Teamwork and mutual respect

Denny Tedesco on the Kloster brothers, teamwork, mutual respect and Immediate Family

by Anne-Katrin Titze

Danny Kortchmar with Carole King in Denny Tedesco’s close-knit and illustrious Immediate Family states: “We got to meet and play with our heroes.”
Danny Kortchmar with Carole King in Denny Tedesco’s close-knit and illustrious Immediate Family states: “We got to meet and play with our heroes.” Photo: Denny Tedesco

Denny Tedesco’s close-knit and illustrious Immediate Family (a DOC NYC highlight which includes animation by Lewie Kloster and Noah Kloster), features on-camera in-person interviews with Stevie Nicks, Linda Ronstadt, James Taylor, Don Henley, Jackson Browne, Carole King, Phil Collins, David Crosby, Lyle Lovett, Keith Richards, Steve Jordan, Peter Asher (of Peter and Gordon), Lou Adler, and Neil Young (on Zoom) on their seminal work with the masterful foursome of Danny Kortchmar, Leland Sklar, Russ Kunkel, and Waddy Wachtel (featured in Morgan Neville’s Keith Richards: Under The Influence) on some of the biggest hits of the Seventies and Eighties. The impact of The Beatles looms large (as it did for Don Letts in Bill Badgley’s Rebel Dread) and a peak at Immediate Family, the band (Kortchmar, Sklar, Kunkel, Wachtel, and Steve Postell), enters the picture.

Denny Tedesco with Anne-Katrin Titze on his father who performed on The Godfather, Jaws, and The French Connection soundtracks (252 uncredited credits in all): “In the film The Wrecking Crew, my dad Tommy Tedesco, he was one of the greatest session players that ever lived in L.A..”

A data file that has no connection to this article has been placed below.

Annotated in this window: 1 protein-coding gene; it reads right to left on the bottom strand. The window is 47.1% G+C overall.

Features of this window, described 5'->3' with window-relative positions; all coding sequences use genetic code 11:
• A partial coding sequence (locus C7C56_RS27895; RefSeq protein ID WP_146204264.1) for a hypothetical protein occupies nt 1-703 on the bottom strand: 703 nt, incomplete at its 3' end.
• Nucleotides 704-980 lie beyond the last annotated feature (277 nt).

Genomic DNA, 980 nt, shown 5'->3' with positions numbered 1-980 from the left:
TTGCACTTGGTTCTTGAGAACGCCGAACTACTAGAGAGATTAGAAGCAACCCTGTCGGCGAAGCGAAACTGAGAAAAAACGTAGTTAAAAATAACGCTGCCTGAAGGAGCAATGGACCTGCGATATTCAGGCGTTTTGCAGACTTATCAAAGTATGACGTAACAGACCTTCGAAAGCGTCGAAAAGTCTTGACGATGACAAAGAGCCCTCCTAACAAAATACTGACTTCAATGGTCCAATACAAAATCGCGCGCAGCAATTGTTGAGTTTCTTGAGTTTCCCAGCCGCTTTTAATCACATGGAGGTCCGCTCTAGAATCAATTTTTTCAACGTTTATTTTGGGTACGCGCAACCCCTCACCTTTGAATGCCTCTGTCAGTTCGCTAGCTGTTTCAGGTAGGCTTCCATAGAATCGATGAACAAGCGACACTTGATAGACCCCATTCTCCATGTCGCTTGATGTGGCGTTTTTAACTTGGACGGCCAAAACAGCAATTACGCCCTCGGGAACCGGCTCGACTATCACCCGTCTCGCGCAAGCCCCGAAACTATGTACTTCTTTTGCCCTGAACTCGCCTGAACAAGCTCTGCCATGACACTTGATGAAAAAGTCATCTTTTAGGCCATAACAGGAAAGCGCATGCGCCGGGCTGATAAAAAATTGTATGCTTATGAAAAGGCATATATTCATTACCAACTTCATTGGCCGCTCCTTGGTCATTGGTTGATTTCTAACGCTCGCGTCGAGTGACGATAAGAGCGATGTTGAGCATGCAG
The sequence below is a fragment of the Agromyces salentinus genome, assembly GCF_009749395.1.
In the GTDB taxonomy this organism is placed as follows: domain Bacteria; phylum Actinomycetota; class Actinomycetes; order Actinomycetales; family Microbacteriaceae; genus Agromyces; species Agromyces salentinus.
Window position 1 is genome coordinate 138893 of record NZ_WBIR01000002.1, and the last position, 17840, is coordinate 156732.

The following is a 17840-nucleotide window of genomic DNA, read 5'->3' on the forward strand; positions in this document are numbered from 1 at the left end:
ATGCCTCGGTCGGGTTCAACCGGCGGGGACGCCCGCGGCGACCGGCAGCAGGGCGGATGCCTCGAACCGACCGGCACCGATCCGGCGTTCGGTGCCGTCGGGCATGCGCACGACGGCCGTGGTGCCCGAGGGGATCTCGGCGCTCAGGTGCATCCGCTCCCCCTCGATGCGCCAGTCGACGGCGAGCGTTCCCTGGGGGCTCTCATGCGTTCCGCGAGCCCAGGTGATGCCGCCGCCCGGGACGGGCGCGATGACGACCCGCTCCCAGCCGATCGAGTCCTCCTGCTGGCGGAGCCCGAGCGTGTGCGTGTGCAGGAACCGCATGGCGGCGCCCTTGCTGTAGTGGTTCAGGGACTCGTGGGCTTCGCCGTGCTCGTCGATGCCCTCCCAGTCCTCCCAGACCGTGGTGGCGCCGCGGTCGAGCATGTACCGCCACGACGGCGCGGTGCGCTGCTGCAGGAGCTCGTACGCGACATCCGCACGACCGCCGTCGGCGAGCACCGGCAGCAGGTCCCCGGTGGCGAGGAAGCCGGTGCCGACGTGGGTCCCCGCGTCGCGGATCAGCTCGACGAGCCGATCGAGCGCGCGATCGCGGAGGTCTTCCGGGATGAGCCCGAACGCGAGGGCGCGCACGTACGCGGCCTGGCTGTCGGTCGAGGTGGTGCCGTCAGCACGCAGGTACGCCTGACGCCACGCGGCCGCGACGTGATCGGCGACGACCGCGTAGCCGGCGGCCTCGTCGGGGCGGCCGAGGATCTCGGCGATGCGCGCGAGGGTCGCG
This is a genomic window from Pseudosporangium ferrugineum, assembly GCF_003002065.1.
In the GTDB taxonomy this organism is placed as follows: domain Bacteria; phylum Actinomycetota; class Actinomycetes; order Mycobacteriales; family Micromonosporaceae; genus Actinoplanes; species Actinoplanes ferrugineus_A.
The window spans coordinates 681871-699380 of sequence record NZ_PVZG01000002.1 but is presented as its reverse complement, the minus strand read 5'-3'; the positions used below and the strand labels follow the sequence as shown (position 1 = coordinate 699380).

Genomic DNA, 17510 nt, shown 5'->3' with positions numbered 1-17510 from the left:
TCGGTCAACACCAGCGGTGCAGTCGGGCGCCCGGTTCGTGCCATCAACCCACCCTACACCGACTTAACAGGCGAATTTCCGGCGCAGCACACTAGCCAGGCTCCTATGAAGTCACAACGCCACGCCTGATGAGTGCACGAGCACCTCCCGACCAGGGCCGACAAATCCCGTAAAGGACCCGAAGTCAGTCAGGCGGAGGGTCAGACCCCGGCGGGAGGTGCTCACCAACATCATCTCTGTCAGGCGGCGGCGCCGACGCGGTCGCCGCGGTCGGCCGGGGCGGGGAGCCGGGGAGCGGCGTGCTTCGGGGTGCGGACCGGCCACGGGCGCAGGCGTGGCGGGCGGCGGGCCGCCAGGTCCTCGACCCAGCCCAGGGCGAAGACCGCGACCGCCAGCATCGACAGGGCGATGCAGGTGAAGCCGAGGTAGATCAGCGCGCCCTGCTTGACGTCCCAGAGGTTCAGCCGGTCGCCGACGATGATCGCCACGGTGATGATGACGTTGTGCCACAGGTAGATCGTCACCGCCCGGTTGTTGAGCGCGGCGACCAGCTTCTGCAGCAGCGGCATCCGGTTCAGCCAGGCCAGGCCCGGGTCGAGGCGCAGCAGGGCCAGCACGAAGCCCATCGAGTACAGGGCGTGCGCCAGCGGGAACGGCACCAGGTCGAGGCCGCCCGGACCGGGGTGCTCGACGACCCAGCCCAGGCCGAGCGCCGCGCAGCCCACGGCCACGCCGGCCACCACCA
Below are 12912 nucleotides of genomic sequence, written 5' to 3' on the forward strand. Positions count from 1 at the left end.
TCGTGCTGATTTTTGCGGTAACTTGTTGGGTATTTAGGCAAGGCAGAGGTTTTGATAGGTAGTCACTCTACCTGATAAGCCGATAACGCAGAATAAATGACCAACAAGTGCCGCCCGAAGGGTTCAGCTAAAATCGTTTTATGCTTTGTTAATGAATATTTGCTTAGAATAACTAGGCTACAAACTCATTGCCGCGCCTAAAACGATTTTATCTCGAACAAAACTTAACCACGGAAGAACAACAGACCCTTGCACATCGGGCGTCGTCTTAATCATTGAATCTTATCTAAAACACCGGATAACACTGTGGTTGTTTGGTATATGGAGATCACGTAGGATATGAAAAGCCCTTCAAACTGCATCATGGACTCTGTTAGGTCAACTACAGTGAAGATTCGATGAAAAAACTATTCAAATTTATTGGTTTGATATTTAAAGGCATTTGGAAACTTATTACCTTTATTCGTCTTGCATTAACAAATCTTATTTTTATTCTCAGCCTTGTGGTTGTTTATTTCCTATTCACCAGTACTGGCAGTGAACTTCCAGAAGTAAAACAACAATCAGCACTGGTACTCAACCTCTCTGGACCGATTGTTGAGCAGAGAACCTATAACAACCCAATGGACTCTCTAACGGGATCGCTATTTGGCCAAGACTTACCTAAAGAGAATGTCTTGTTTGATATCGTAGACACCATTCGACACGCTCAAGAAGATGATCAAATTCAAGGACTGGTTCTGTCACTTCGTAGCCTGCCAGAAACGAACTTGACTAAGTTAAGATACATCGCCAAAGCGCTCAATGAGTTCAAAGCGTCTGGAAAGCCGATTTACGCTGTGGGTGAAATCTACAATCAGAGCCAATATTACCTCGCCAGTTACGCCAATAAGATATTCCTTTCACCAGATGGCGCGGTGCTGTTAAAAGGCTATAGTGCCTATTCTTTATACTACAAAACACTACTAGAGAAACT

Denny Tedesco with Anne-Katrin Titze on his father who performed on The Godfather, Jaws, and The French Connection soundtracks (252 uncredited credits in all): “In the film The Wrecking Crew, my dad Tommy Tedesco, he was one of the greatest session players that ever lived in L.A..”

James Taylor is the first of many threads connecting Danny Kortchmar, Leland Sklar, Russ Kunkel, and Waddy Wachtel to the singer/songwriters we see and hear in Immediate Family. In a clip of Taylor with the band on tour in the Seventies he slyly and mischievously introduces them individually to the audience and to us as “The Section”: "One of the things about the camaraderie was the knowledge of what it's like to make music together and to collaborate on something like that. Like put down a tune and everybody work together as a sort of team or a community on this tune. It's a bond, it's such a special thing to be able to do."